“With those kinds of results, we knew this was something we had to have in as many schools in Pennsylvania as possible.”
Moreover, today’s methods of teaching science have evolved beyond just reading what’s in textbooks and occasionally dissecting a frog or two. “Asking questions of the students? That’s not how we were trained to teach,” said Ms. Slamp. “But in the 21st century, it’s a much more collaborative, communicative process. ASSET is designed to help people do something they’ve never done, to ‘re-teach’ them how to teach science.”
Teacher “coaching” as a whole is a relatively new educational phenomenon, she added. In districts with tight budgets, teacher support is usually the first thing to go, and while some schools have provided what are called “content coaches” to help teachers through a new curriculum, most teacher support is very limited. “A coach might do one day in a school or two hours, but isn’t assigned to be there all the time,” says Ms. Slamp, a former public school science teacher.
But with ASSET, coaches are always available to visit the classroom and see how teachers are implementing the material. Or teachers can visit the company’s warehouse and headquarters at River Park Commons for training sessions and refresher courses. One recent afternoon, in fact, several dozen teachers from Chartiers Valley School District were there to talk about modules involving insects, plants and fabric interaction.
In one classroom, the subject was life cycles of insects, complete with boxes of silkworms in plastic bags munching on mulberry leaves. The topic in turn is linked to other disciplines, such as language arts. One teacher boasted that an elementary school student learned to spell “metamorphosis” as a result. In another, teacher Karen Pavik described how her kindergarten students tried different liquids to clean a piece of fabric — using hot and cold liquids, water, dish detergent and friction — on stains such as mustard and ketchup.
Downstairs in the open warehouse area, employees and volunteers — many of them recruited from community service agencies — were packing high-quality instructional materials into brightly colored crates, or “modules” tailored to a school’s specific curriculum, then delivered to different school districts. Curriculum committees from different schools frequently visit the warehouse to view the materials and choose which modules would fit best for them.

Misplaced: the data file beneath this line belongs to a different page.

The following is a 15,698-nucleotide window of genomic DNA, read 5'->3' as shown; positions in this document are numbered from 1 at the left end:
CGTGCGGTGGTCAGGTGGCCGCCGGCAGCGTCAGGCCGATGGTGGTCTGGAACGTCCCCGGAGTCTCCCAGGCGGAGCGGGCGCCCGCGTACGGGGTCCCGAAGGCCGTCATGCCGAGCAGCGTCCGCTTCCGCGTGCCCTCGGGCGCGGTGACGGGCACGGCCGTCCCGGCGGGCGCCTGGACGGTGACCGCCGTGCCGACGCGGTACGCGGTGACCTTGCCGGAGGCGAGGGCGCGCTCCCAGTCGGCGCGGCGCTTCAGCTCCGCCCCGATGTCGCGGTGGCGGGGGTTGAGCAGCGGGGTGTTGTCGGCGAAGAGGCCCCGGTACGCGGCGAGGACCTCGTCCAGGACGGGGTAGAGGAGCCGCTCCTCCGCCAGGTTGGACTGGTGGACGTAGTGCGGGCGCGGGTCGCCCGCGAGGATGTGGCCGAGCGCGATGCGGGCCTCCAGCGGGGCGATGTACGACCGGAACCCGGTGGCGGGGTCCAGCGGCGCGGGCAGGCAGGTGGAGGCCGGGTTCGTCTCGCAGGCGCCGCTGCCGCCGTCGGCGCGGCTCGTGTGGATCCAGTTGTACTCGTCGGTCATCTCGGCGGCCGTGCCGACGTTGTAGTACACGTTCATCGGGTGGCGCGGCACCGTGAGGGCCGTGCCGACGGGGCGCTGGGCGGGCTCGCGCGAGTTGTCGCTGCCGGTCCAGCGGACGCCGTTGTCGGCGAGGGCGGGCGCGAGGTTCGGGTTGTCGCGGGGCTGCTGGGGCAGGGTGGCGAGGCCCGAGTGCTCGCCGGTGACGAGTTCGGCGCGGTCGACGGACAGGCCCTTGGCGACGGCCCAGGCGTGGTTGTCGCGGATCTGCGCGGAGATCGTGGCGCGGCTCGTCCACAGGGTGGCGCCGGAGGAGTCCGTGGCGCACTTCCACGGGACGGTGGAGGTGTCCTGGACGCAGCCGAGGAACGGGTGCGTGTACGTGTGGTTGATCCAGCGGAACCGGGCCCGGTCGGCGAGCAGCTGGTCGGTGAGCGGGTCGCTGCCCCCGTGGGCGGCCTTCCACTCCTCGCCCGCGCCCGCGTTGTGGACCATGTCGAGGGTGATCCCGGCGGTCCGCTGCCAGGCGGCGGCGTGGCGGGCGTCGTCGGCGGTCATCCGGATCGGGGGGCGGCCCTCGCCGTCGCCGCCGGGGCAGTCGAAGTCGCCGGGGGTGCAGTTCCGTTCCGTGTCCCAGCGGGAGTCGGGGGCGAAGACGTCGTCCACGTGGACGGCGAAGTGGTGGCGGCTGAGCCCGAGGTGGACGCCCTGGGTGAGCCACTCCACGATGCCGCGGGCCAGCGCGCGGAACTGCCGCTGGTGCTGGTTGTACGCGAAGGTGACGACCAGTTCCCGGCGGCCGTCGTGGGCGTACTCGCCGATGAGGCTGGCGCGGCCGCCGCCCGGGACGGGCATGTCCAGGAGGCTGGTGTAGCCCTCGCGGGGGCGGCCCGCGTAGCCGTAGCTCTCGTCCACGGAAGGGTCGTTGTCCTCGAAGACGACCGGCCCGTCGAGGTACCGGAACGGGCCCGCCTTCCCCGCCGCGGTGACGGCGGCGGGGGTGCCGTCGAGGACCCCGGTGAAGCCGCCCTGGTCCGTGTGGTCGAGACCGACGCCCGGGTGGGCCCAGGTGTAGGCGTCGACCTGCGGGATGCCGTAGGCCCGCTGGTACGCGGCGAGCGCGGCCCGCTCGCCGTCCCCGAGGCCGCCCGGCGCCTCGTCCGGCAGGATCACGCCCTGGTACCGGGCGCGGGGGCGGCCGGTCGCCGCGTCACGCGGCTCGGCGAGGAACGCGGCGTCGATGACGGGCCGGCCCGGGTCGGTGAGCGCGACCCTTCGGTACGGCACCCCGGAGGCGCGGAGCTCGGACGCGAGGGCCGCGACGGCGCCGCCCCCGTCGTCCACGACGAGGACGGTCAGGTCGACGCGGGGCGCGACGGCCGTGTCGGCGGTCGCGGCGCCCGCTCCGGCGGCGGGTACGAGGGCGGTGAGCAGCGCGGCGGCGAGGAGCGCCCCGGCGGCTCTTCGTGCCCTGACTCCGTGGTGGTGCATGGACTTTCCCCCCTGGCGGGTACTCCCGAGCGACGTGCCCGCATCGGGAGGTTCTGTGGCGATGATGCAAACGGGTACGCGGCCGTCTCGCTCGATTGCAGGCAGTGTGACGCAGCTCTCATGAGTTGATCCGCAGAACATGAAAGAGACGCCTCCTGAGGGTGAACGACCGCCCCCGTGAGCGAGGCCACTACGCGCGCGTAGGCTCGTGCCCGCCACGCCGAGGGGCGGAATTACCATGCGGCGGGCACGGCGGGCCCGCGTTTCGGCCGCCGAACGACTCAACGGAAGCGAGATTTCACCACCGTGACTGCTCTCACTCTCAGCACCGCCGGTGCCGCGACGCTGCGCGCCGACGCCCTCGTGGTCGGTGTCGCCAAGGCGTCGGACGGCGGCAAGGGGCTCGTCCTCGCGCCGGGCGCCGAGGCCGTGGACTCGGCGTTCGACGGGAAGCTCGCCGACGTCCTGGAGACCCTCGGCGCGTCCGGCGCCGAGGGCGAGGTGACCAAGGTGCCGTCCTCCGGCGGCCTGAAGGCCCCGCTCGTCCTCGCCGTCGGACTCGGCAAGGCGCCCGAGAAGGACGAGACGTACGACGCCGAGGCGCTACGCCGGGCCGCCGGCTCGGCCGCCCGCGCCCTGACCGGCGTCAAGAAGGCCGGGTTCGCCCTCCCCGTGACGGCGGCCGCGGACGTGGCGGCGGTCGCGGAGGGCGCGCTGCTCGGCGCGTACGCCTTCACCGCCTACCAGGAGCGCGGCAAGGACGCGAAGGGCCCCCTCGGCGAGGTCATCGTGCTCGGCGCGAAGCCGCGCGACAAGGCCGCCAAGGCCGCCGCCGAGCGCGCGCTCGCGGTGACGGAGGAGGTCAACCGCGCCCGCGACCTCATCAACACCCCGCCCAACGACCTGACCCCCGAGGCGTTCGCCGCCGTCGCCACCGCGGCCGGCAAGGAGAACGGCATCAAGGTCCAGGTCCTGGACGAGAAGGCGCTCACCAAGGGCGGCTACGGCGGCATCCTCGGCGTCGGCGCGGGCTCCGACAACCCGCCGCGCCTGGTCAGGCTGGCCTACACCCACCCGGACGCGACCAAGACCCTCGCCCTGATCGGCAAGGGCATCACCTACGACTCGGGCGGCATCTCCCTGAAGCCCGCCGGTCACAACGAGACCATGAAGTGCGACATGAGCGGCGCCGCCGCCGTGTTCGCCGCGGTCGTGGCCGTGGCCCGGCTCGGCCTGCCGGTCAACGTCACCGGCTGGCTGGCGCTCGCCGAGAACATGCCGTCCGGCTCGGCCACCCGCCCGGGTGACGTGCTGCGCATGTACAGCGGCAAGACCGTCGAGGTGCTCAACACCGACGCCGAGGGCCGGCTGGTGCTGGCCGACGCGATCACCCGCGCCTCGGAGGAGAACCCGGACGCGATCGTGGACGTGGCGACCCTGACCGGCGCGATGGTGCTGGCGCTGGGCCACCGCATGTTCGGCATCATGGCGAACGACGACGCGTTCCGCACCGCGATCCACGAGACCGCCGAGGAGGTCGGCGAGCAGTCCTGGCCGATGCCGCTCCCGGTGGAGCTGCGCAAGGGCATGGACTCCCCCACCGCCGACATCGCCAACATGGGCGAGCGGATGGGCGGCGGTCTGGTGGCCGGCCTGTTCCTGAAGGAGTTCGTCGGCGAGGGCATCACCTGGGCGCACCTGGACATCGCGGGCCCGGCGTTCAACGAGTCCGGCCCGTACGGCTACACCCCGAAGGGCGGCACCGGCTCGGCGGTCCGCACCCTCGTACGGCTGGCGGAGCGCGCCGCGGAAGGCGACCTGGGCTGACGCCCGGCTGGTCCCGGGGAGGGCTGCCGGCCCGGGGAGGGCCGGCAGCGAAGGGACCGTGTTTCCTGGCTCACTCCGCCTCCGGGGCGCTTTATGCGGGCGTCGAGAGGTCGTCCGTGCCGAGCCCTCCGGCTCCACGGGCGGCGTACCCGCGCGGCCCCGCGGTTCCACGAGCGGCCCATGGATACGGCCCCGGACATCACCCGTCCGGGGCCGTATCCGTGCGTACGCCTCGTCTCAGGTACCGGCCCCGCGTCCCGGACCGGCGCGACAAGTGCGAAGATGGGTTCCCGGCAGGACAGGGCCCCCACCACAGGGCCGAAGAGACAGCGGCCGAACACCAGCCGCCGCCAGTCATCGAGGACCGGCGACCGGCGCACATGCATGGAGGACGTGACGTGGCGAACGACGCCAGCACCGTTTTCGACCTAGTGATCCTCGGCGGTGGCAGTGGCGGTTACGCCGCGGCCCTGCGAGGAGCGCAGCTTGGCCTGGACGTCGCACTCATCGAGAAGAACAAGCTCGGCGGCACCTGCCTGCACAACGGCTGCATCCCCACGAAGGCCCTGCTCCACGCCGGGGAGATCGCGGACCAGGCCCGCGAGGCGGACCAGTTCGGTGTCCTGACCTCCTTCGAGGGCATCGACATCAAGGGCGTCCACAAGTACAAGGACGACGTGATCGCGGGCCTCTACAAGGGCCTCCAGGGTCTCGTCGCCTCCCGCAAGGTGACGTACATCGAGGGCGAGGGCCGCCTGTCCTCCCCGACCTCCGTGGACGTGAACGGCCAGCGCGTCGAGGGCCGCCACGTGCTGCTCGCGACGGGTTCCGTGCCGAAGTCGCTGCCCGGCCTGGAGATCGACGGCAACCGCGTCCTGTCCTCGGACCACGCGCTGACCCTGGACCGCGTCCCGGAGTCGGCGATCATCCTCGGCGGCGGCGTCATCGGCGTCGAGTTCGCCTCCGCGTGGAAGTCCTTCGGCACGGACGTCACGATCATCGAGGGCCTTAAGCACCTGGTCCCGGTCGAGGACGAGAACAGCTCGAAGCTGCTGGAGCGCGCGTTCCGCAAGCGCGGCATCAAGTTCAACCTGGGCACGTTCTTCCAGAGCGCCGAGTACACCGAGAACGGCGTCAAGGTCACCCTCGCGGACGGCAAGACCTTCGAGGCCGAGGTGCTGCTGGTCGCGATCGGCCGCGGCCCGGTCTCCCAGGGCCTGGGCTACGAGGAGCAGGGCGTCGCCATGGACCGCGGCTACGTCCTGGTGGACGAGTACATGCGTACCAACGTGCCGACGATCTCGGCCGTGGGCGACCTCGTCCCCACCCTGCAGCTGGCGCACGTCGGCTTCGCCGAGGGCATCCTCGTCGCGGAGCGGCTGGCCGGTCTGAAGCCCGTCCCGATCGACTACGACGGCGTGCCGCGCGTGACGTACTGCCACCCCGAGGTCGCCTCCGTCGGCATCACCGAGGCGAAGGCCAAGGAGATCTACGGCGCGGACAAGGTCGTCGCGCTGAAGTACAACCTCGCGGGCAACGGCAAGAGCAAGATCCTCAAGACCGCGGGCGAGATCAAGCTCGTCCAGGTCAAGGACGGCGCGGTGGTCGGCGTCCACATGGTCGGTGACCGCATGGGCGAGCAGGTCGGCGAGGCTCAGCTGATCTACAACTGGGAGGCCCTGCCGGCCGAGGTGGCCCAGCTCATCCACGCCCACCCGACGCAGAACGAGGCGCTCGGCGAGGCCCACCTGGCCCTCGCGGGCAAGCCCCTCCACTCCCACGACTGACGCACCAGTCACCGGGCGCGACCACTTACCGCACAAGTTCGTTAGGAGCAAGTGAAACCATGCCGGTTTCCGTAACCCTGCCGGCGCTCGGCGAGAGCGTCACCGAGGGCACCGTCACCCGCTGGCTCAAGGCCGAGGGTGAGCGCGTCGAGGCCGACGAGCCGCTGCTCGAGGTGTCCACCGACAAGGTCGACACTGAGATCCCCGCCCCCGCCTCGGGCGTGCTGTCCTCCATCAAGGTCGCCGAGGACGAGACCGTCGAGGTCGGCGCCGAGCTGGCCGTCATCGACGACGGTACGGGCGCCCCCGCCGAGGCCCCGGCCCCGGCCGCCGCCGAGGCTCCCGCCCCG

“I don’t want teachers in a grocery store shopping for materials for science class when they could be using that time helping kids learn,” said Reeny Davison with a smile.
School districts can be insular places, too, and don’t always welcome outsiders easily, but Davison — she is a Dutch native who has spent much of her career teaching in the U.S. and in Europe, specializing in cross-cultural communication — and her employees have a relaxed manner that seems to have won over school officials. So close are the partnerships between ASSET and its customers, when initial grant money funding the program ran out, all 30 school districts agreed to continue with ASSET on a fee-for-service basis, paid out of their budgets.
Plus, ASSET has forged links between different school districts, says Lucore. “You almost never see school districts working together, but here you see teachers from wealthy and poor school areas training together, making contacts, and, we’re finding, e-mailing each other afterwards to share ideas.”
Next year, the state will pilot new science tests required by the No Child Left Behind Law. This is clearly ASSET’s moment. The company whose initials once stood for Allegheny Schools Science Education and Technology has had to change that to something reflecting its newer, broader reach: Achieving Student Success Through Excellence in Teaching.
“What makes ASSET unique is that it has succeeded,” says Lucore, who noted Bayer is helping to finance similar programs in Connecticut, South Carolina and Kansas. “People start new education reforms all over the U.S. They last a few years, and then they die. People expect them to fail. But 11 years after ASSET was started, instead of failing, it’s going statewide. It hasn’t moved too fast, but it’s stayed strong, and we couldn’t be more pleased.”